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Today's Birthday in Music: Buddy Holly

Written by  Jordan
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Happy birthday Buddy Holly!

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Buddy Holly (September 7, 1936—February 3, 1959) was an American musician and songwriter. He is remembered as a pioneer of rock and roll, though his career only lasted a few years before his untimely death at the age of 22.

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Holly was born Charles Hardin Holley in Lubbock, Texas to Lawrence Odell and Ella Pauline (Drake) Holley. The youngest in his family, he was always called "Buddy" from a young age.

He and his friend, Bob Montgomery, became interested in bluegrass in their adolescence. They sang at local clubs and at their high school's talent shows. Once they performed on local radio station KDAV, they solidified their reputation as hit local performers.

In 1955, Holly, along with Montgomery and band mate Larry Welborn, performed as the opening act to Elvis Presley. This marked a distinct transition away from country and toward rock and roll. A Nashville talent scout took notice and within just a few months, Holly was signed to Decca Records. It was then that his name was effectively changed from Holley to "Holly" as a result of a misspelling in his contract.

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Holly then formed The Crickets, consisting of Niki Sullivan (guitar), Joe B. Mauldin (bass), and Jerry Allison (drums).

Buddy Holly had three recording sessions with Nashville producer Owen Bradley, but none of his recordings garnered substantial attention. One of the songs was "That'll Be the Day," the title of which was a reference to a line uttered by John Wayne in the film The Searchers (1956). When Decca decided not to renew his contract in 1957, he went on to sign recording deals with two Decca subsidiaries, Coral Records and Brunswick Records. He also contradicted his original contract with Decca by recording new versions of the tracks he had recorded with them, but ultimately, Decca did not follow through with its claim.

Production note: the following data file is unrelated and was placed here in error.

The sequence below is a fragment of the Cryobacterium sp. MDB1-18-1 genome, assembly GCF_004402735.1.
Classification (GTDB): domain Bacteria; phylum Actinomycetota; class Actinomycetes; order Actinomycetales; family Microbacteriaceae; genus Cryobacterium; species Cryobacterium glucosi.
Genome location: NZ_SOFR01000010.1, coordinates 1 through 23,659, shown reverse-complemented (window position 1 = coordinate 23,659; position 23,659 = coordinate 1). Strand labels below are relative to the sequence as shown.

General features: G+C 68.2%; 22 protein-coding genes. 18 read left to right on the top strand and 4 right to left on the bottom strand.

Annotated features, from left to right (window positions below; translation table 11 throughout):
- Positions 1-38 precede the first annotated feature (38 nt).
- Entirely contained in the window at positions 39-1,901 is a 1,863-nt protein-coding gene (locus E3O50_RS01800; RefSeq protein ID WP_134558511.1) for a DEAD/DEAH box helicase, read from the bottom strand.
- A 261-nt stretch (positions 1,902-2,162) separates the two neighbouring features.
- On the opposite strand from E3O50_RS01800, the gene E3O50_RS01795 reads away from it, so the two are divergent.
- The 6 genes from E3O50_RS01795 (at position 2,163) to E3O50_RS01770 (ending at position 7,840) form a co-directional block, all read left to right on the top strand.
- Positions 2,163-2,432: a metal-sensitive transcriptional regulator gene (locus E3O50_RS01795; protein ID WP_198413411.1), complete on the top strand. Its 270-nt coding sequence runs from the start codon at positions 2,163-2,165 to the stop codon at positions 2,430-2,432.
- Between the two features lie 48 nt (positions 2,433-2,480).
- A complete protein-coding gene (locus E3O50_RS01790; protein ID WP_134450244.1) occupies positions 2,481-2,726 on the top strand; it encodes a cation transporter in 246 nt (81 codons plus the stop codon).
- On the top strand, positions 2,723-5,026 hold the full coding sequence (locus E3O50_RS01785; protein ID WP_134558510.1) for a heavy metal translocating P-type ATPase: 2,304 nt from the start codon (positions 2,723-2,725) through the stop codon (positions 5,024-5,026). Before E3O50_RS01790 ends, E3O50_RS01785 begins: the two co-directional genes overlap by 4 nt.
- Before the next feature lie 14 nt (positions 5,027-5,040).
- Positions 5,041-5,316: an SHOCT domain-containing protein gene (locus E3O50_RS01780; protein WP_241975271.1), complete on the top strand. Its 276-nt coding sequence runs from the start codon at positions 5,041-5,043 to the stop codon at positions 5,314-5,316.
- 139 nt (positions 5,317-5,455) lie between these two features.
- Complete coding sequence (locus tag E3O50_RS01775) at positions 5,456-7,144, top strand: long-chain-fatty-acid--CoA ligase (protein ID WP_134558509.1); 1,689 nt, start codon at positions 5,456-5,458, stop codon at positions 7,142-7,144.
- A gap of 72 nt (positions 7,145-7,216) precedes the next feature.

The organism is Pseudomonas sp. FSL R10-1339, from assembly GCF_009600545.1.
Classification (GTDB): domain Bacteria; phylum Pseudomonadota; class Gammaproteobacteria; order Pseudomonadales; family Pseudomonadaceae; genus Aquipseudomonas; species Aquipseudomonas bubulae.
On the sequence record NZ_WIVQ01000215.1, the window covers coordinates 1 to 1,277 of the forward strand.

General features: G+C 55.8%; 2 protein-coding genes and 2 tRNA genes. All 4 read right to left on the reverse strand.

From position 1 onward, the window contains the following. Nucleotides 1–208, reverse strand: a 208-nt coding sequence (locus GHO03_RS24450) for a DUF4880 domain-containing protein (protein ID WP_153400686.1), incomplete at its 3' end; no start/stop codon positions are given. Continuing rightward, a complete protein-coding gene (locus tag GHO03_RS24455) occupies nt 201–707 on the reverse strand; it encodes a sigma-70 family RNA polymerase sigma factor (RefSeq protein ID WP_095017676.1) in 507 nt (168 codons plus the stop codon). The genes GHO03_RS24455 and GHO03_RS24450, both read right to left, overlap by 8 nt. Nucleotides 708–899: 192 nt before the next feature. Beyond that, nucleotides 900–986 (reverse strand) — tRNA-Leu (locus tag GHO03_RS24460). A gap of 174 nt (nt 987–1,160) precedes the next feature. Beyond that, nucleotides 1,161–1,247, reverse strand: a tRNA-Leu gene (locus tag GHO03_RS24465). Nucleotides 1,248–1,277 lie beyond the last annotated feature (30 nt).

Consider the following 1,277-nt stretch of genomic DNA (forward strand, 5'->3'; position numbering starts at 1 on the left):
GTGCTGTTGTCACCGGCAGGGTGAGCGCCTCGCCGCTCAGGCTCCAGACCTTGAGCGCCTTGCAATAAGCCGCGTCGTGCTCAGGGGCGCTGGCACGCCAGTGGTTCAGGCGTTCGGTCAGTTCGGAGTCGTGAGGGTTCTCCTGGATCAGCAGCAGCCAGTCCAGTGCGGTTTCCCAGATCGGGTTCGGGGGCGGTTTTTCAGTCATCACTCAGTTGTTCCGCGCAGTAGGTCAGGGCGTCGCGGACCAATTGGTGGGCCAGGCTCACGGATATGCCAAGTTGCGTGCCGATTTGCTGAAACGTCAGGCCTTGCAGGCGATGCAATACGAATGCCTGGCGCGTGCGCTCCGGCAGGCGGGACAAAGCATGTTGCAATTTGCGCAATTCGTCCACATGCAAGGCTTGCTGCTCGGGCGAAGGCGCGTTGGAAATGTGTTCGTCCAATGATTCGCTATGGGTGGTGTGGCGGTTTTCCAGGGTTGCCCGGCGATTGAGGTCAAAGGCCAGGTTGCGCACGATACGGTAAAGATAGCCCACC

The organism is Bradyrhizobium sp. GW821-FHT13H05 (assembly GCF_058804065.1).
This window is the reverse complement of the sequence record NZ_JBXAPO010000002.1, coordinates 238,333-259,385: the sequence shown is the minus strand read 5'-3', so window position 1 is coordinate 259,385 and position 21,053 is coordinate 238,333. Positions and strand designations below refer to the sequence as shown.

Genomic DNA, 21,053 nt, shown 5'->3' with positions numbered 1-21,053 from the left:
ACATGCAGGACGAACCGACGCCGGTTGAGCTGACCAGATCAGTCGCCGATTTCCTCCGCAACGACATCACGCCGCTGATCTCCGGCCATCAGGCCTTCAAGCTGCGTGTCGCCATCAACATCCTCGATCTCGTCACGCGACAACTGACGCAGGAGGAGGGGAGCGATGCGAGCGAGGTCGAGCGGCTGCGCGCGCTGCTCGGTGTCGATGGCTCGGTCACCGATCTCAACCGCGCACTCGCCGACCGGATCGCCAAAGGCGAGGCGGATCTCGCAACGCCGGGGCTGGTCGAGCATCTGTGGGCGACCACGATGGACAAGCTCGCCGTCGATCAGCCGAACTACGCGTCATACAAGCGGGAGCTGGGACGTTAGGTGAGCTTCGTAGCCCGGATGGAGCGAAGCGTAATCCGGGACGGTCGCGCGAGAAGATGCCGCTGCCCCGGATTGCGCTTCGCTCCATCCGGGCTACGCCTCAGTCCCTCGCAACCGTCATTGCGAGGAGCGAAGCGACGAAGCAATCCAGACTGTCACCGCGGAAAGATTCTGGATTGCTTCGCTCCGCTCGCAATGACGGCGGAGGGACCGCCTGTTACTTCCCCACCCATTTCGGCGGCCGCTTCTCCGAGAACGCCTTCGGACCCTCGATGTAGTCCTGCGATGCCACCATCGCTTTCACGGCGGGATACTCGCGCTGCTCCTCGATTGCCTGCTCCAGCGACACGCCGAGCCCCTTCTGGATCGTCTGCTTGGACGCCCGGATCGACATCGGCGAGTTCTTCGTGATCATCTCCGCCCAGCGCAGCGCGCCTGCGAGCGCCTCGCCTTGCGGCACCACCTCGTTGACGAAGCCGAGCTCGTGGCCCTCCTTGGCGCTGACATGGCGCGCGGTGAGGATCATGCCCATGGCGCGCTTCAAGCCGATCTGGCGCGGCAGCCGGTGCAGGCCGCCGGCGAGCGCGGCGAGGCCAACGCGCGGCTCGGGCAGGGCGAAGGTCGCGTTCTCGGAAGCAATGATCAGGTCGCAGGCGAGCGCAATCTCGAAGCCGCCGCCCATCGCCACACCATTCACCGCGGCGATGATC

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Buddy Holly and The Crickets

"That'll Be the Day" was one of the songs Holly re-recorded, this time with his band The Crickets, and this new version went on to become a major hit. In December of 1957, Buddy Holly and The Crickets performed it on The Ed Sullivan Show.

Holly also played for black audiences, beginning with performances at The Apollo in 1957. His was the only white act to perform at black neighborhood venues at the time.

Holly proposed to his wife Maria Elena Santiago on their very first date. On what would have been their 50th wedding anniversary, she said, "I'd never had a boyfriend in my life. I'd never been on a date before. But when I saw Buddy, it was like magic. We had something special: love at first sight. It was like we were made for each other. He came into my life when I needed him, and I came into his."

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By 1958, Holly was interested in going back to New York while his Crickets wanted to go back to Lubbock, so the group split.

Holly's untimely death came in February, 1959 when he was taking part in a three week tour across the Midwest called the Winter Dance Party. He had chartered a plane to take him, Ritchie Valens, J. P. "The Big Bopper" Richardson, and the pilot, Roger Peterson to the next stop on their tour. Their plane crashed in a snowstorm just after takeoff.

Holly influenced many musicians, including Bob Dylan, Keith Richards, John Lennon, Paul McCartney, and Bruce Springsteen.

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